Over the last month black-grass control experiments have been assessed and demonstrated. There is no doubt that the issue is how to control the weed with herbicides in dry autumns. We are now so dependent on the pre-emergence and early post-emergence herbicides and typically they will not work anywhere near their best when seedbeds are dry.
In addition, in many cases we have the legacy of a high seed return this year. The whole industry really knows what to do about it but many are looking for new and quick solutions. A quick solution would be a new and effective herbicide. We have known for years that this would not be the case. Until quite recently many farmers still firmly believed that the chemical companies were holding something back.
I have had queries about alternative approaches. Weed wiping has been suggested but there are severe practicalities in keeping the wick from touching the crop. Some farmers are suggesting that the industry should be allowed to return to straw burning. I do not think that this will provide all the answer, even if it were allowed (which, I am sure it won’t).
I was a technical adviser to MAFF when the ban was being discussed. There is no doubt that in many circumstances straw burning would provide some advantage and this was one of the arguments which was presented to MAFF. However, public sentiment was totally against burning.
What interests me is the current debate on the impact of direct drilling on black-grass populations. The impact of primary cultivation on black-grass numbers was assessed in the LINK funded series of trials on the greater understanding of the agro-ecology of the weed. Adopting the Simba Solo resulted in the highest black-grass numbers and the plough resulted in the lowest numbers. Direct drilling was somewhere in between.
So direct drilling was by no means the disaster that some had predicted. There could be several reasons for this. One is that much of the freshly shed black-grass seed is lost from the soil surface. A few years ago The Chadacre Agricultural Trust and The Morley Agricultural Foundation funded a PhD on losses of grass weed seeds from the soil surface. Losses were very significant in the autumn and winter but it was difficult to gauge the role of the different factors. There was, for the first time, the suspicion that some black-grass seeds were eaten by predators, possibly birds.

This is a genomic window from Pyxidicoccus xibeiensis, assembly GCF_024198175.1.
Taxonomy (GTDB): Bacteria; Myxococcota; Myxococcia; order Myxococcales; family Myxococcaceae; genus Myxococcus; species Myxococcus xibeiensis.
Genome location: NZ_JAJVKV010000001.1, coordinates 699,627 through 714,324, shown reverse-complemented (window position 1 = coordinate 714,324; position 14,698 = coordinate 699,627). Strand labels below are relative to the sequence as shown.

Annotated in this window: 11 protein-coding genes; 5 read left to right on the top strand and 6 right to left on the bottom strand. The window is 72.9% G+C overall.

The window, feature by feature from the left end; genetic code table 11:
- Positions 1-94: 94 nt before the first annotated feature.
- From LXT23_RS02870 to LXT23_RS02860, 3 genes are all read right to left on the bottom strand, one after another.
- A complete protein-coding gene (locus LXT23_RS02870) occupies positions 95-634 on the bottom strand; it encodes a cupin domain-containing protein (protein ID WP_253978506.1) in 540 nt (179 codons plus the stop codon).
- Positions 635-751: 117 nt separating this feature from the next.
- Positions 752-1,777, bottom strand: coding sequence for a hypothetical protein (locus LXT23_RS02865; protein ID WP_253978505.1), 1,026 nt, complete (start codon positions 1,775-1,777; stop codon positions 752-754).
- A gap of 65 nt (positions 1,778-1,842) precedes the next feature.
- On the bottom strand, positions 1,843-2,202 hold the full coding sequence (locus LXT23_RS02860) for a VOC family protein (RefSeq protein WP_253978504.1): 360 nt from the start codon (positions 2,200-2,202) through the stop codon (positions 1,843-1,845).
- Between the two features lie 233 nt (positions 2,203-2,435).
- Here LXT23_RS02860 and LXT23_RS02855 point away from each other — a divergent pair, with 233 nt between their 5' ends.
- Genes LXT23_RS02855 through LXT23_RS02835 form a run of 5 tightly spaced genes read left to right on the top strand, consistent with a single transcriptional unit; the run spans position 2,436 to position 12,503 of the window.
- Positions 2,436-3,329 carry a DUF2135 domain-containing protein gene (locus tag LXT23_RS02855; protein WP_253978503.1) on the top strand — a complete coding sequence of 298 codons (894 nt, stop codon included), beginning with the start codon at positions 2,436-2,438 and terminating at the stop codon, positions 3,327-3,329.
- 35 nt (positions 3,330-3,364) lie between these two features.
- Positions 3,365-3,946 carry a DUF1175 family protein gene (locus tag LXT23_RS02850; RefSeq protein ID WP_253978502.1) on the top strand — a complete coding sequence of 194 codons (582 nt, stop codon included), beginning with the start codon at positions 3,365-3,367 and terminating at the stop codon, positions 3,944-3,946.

I believe that the proponents of a straw rake to encourage losses of seeds have a case. Pot trials show that black-grass seed germinates and establishes much faster if buried at a depth of 1 cm (0.5 inches) rather than lying on the surface. This may increase overall losses despite burying the seeds away from the soil surface where they are vulnerable to some losses.
In terms of chemical control with soil acting herbicides, one potential advantage of direct drilling is that the seedling and secondary roots of black-grass may be closer to the soil surface when compared to other approaches to primary tillage. Such differences could be of greater importance where there is significant resistance to the herbicides and when conditions are marginal for herbicide activity.
Of course, there is direct drilling and direct drilling. There is a huge difference in the level of soil disturbance between the different types of drill. This has resulted in observations that more black-grass survives between the row of some types of drill and along the row with other types of drill. This aspect could be critical in the longer term. Attention to detail is now the order of the day.
There are, of course, possible downsides to direct drilling. By treating only plants from seed shed in the previous crop, the further development of herbicide resistance will be maximised. This is assuming that resistance can get worse! In addition, there could be some unforeseen circumstances. In Australia, millipedes and earwigs have built up to such high levels in long term direct drilling that they are now damaging crop plants. I am not saying that this would occur on the UK, what I am saying is that there could be problems that we would not have predicted.
However, we will get an early warning because some UK farmers have been direct drilling over the last 10 years or more. Let us hope that they will be on the ‘leading edge’ rather than the ‘bleeding edge’.
If you want to get really depressed, listen to the black-grass blues